[10] The ministerial delegate investigated the work refusal on December 4, 2015. He determined there was “no danger” within the meaning of the Code. On December 31, 2015, COs Mungham, Deluca, Thompson and Monague appealed the ministerial delegate’s finding of “no danger” pursuant to subsection 129(7) of the Code.

[11] On July 18, 2017, J was released from the institution with a residence condition. His sentence expired on September 16, 2017.

[12] On July 24, 2017, the employer brought a motion to have the matter dismissed on the basis of mootness because the inmate was no longer present at the institution. The parties were requested to provide written submissions on the issue of mootness.

[13] On September 13, 2017, after reviewing the parties’ submissions, I granted the respondent’s motion to have the appeal dismissed on the basis of mootness, with reasons to follow. The reasons for my decision are set out below.


[14] This matter raises the following issue:  Is the appeal moot due to the release of inmate J from the institution and should it be dismissed for that reason?  

Submissions of the parties

Submissions of the respondent (applicant to motion)

[15] The respondent’s position is that since J is no longer present in the work place the issue of danger is now moot. The assessment that resulted in J’s movement to the Tundra Unit was based on specific facts that existed on November 26, 2015 concerning J. Since the inmate has been released from the institution the respondents are no longer exposed to the alleged danger. The employer says that J is not a long term offender. He is not subject to any probation orders under provincial jurisdiction. The chances of J's return to the institution are hypothetical.

[16] The respondent states that there is no longer a live issue. A decision on this appeal would not have any effect on the parties. It would have no precedential value. Since the particular situation will never be replicated, the matter is moot.

[17] The respondent’s position is that a review of its guidelines and policies do not fall within the scope of this appeal.

Submissions of the respondent (applicant to motion)

[18] The appellants’ position is that the matter is not moot. There is a high probability that a similar situation will occur at the institution. There remains a live issue regarding the adequacies of the measures, policies and protocols that the employer applies to these types of situations.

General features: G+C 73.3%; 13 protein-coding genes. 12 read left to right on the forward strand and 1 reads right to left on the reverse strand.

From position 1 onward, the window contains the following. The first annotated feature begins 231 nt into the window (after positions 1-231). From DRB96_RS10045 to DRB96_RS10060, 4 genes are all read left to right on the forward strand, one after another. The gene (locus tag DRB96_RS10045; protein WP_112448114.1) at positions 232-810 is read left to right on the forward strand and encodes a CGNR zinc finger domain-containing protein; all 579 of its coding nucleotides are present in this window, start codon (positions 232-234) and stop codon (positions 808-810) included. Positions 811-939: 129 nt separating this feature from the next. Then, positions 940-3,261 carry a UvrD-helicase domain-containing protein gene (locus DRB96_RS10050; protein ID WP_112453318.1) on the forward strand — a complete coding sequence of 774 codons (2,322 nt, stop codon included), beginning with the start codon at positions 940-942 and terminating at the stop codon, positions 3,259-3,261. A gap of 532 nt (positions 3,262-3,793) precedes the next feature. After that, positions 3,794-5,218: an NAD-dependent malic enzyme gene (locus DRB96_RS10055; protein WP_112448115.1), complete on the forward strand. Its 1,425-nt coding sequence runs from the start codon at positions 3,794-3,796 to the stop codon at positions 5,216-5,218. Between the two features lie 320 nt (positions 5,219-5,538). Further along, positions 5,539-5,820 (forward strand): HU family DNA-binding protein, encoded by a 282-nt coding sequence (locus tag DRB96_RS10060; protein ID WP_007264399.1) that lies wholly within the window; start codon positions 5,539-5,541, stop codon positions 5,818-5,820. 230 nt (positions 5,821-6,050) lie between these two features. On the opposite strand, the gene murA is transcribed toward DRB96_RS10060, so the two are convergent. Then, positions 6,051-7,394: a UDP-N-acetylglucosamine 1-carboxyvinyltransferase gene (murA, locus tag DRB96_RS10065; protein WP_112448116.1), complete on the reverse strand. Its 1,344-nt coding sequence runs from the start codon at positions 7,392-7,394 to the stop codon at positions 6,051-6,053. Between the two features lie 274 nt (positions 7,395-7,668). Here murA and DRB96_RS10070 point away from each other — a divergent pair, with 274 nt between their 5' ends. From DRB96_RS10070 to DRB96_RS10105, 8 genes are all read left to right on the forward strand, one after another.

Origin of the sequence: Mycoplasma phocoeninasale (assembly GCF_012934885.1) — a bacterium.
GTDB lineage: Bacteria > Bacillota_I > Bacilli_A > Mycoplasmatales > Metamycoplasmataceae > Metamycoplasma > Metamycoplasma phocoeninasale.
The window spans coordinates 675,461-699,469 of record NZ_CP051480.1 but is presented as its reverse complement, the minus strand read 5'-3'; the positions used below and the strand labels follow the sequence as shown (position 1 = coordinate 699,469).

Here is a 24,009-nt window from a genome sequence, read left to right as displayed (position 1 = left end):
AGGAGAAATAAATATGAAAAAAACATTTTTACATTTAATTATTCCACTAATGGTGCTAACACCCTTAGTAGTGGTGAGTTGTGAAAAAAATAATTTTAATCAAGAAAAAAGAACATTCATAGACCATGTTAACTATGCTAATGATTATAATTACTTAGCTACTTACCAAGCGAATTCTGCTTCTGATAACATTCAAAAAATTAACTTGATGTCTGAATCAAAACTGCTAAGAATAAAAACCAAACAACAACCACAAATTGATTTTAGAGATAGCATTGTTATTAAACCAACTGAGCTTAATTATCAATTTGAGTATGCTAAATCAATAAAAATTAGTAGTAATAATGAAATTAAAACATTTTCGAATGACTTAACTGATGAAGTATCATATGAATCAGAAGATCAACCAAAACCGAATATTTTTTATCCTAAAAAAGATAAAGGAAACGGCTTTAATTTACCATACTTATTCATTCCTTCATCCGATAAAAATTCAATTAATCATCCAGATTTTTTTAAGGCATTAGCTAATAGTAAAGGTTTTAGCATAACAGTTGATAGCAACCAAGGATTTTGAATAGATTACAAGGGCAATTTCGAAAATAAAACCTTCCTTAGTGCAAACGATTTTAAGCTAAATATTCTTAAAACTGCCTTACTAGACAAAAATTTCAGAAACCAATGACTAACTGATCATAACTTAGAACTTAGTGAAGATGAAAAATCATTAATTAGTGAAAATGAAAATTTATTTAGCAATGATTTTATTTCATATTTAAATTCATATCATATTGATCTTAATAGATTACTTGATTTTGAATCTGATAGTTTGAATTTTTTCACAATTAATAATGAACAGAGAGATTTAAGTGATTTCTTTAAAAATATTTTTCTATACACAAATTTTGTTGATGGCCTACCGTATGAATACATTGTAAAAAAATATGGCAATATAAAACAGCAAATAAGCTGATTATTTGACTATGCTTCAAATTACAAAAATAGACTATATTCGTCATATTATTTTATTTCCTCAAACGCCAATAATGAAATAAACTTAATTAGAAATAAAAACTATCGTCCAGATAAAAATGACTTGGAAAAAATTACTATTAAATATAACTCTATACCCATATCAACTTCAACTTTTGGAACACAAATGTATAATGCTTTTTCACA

[19] The appellants say that inmate J is a repeat offender. He has served time in provincial and federal facilities over the past 17 years. After serving time for his first federal sentence he was released, but his release was revoked due to his failure to abide by the conditions of his release.

[20] The appellants state that J’s history includes violence directed at correctional staff and police officers. These acts of violence include attempts to punch a CO in a correctional setting and shots fired at police officers during an armed stand-off in the community.

[21] The appellants note that given J’s history of criminal recidivism, J’s return to custody at the institution seems a likely event. The employer’s policy is that “Inuit offenders who are classified as medium security are placed, whenever possible, at the Beaver Creek medium unit, taking into account the availability of Inuit specific programs and services”. This means that there is an elevated probability that J, an Inuk, will return to the Beaver Creek institution.

[22] The appellants state that the employer has not changed its practices since the work refusal. The question of the appropriateness of the employer’s tools, guidelines and procedures as applied to this case is relevant to similar fact situations. There is an on-going controversy between the parties.


[23] The Supreme Court of Canada outlined the test for mootness in Borowski v. Canada (Attorney General), [1989] 1 S.C.R. 342 at paras 15-16 and 31-42 (Borowski). The first question is whether a tangible and concrete dispute between the parties still exists. If it does, the matter is not moot. If it does not exist, the second question is whether a court may still exercise its discretion to hear the matter based on a consideration of the following factors: the presence of an adversarial context; a concern for judicial economy and an awareness of the Court’s proper law-making function.